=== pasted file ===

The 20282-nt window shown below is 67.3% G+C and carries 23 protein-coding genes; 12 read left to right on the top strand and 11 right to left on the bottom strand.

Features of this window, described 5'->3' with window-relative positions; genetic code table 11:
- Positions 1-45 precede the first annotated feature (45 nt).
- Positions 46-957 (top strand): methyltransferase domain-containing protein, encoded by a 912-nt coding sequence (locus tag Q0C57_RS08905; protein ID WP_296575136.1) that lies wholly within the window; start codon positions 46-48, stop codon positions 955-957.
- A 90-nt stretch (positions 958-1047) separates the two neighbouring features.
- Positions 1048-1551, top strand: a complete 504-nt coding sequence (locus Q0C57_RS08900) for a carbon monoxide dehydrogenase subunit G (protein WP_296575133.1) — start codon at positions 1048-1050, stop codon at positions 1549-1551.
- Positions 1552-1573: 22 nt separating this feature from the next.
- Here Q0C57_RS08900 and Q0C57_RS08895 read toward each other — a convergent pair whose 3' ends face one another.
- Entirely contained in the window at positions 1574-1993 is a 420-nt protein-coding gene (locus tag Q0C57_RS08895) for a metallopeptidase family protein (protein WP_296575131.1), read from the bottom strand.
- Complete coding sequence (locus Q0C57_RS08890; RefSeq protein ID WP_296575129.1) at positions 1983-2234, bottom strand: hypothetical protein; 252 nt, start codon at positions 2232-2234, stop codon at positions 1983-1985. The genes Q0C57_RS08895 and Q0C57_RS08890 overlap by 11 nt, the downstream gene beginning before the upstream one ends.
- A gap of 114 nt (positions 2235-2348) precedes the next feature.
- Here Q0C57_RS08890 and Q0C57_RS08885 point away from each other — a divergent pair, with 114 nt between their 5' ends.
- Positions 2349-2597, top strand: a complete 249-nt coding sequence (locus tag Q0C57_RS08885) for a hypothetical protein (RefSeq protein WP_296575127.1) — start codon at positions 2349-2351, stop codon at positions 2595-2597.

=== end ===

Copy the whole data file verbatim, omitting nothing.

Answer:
The 20282-nt window shown below is 67.3% G+C and carries 23 protein-coding genes; 12 read left to right on the top strand and 11 right to left on the bottom strand.

Features of this window, described 5'->3' with window-relative positions; genetic code table 11:
- Positions 1-45 precede the first annotated feature (45 nt).
- Positions 46-957 (top strand): methyltransferase domain-containing protein, encoded by a 912-nt coding sequence (locus tag Q0C57_RS08905; protein ID WP_296575136.1) that lies wholly within the window; start codon positions 46-48, stop codon positions 955-957.
- A 90-nt stretch (positions 958-1047) separates the two neighbouring features.
- Positions 1048-1551, top strand: a complete 504-nt coding sequence (locus Q0C57_RS08900) for a carbon monoxide dehydrogenase subunit G (protein WP_296575133.1) — start codon at positions 1048-1050, stop codon at positions 1549-1551.
- Positions 1552-1573: 22 nt separating this feature from the next.
- Here Q0C57_RS08900 and Q0C57_RS08895 read toward each other — a convergent pair whose 3' ends face one another.
- Entirely contained in the window at positions 1574-1993 is a 420-nt protein-coding gene (locus tag Q0C57_RS08895) for a metallopeptidase family protein (protein WP_296575131.1), read from the bottom strand.
- Complete coding sequence (locus Q0C57_RS08890; RefSeq protein ID WP_296575129.1) at positions 1983-2234, bottom strand: hypothetical protein; 252 nt, start codon at positions 2232-2234, stop codon at positions 1983-1985. The genes Q0C57_RS08895 and Q0C57_RS08890 overlap by 11 nt, the downstream gene beginning before the upstream one ends.
- A gap of 114 nt (positions 2235-2348) precedes the next feature.
- Here Q0C57_RS08890 and Q0C57_RS08885 point away from each other — a divergent pair, with 114 nt between their 5' ends.
- Positions 2349-2597, top strand: a complete 249-nt coding sequence (locus tag Q0C57_RS08885) for a hypothetical protein (RefSeq protein WP_296575127.1) — start codon at positions 2349-2351, stop codon at positions 2595-2597.